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No delicious dish is complete without salt; it amplifies and deepens every other flavour on the plate. But it’s more than just plain old sodium chloride. Whether mined from rock deposits or evaporated from sea water, other minerals give salts from different regions their own distinct flavour. Some of these ‘impurities’ even add colour, like pink rock salt from the Himalayas. Chefs have a range of salt types and textures to choose from, but when they’re looking to put the perfect finishing touch on a dish, many will reach for a box of Maldon. Even if you’ve never heard the name, you might have encountered Maldon Salt; large, soft crystals with a delicately flaky texture and a more mellow flavour than regular table salt. You’ll find it as a finishing salt on the Juniper menu, adding a gentle crunch and enhancing the flavours of local produce in dishes like our Beet Salad. 

A close up of the crystals that give Maldon Salt its signature flaky texture.

Maldon is a little town in the South-East of England, an hour from London by train. Along this stretch of the Essex coast, spring tides bring salty water into the brackish marshes of the estuary, where humans have harvested salt for thousands of years. Iron age people reduced the salty water in clay pots; the Romans introduced brine pits and shallow metal pans heated on a wood fire, a system that was still being used when the region was surveyed for the Domesday book in 1086. Fast forward to the 19th century and industrial salt mining became a more cost-effective option, putting many small sea-salt producers out of business. However, solution mined salt proved inferior for cooking, containing too many trace elements that gave it a harsh, bitter flavour.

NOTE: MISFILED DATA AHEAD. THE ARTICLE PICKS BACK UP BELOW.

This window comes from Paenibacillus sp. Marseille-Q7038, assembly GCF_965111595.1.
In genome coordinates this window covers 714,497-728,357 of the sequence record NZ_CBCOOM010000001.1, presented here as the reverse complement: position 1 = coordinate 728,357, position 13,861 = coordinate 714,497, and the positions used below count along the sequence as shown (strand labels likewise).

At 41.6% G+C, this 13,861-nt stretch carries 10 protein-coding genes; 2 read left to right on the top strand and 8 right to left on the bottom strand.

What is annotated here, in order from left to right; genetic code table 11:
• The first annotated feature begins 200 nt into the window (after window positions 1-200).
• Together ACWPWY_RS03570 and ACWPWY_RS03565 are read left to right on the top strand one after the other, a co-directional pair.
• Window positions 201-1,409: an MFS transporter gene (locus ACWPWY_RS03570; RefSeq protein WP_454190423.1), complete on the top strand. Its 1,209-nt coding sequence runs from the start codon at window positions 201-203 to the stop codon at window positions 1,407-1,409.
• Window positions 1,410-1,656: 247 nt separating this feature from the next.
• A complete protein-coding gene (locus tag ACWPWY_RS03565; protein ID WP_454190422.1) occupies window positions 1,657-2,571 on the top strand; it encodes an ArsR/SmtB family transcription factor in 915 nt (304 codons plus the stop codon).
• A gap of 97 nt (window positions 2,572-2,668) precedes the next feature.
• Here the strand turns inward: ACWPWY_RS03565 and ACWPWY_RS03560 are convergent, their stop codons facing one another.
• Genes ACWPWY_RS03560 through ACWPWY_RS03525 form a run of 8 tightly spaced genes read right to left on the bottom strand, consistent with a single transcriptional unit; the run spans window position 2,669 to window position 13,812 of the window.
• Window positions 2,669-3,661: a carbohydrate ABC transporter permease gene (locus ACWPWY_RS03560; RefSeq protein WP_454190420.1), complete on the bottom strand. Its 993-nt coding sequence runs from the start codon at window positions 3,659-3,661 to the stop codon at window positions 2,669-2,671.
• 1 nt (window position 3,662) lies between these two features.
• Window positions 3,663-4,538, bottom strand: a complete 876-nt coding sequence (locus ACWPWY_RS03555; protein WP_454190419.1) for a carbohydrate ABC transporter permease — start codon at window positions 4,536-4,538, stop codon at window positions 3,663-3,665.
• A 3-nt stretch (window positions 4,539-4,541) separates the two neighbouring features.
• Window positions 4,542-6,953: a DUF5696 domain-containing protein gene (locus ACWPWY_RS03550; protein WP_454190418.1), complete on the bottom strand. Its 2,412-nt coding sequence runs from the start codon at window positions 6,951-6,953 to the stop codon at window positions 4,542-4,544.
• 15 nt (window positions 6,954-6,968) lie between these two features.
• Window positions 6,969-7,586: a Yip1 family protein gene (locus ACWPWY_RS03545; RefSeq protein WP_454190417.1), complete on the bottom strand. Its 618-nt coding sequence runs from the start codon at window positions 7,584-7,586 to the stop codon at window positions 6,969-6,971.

The marshy estuary of Maldon seen from above. Courtesy of @Terryjoycederivative

In 1882, a local coal merchant called Bridges, Johnson and Co. had a side hustle producing sea salt from the Maldon marshes. They decided to create a standalone enterprise and the Maldon Salt Company was born. By 1900, Maldon Salt Flakes were stocked in London’s famous Harrods department store. In 1922, the salt works were acquired by the Osborne family, who have retained ownership ever since. Their original facility was a single shed, built in 1850, that housed three salt pans – they now have 37 pans between their two factory locations. Though these days the pans are heated with natural gas rather than coal or wood fires, the ancient production method remains essentially the same. Sea water is collected from the estuary and pumped into the pans, where the brine is gently brought to a boil then left to reduce for around 16 hours. The temperature must be just right to produce the pyramid-shaped crystals that give Maldon Salt its signature flaky texture. As the crystals form, they sink to the bottom of the pan, ready to be harvested by hand with a special salt rake and shoveled into a draining tub. After draining for 24 hours, the salt is dried in an industrial oven before being bagged and transported to customers in 50 countries. 

Family tradition at the original salt works. Courtesy of maldonsalt.com.

As part of a local culture that preserves centuries of traditional knowledge, this care and attention to detail makes Maldon Salt something special. We love adding a pinch of history to dishes at the Bistro; if you’d like to add a professional finish to your home cooking, look out for a box at most large grocery stores. 

References:

www.maldonsalt.com

www.bonappetit.com/story/history-of-maldon-salt

www.cooksinfo.com/maldon-salt

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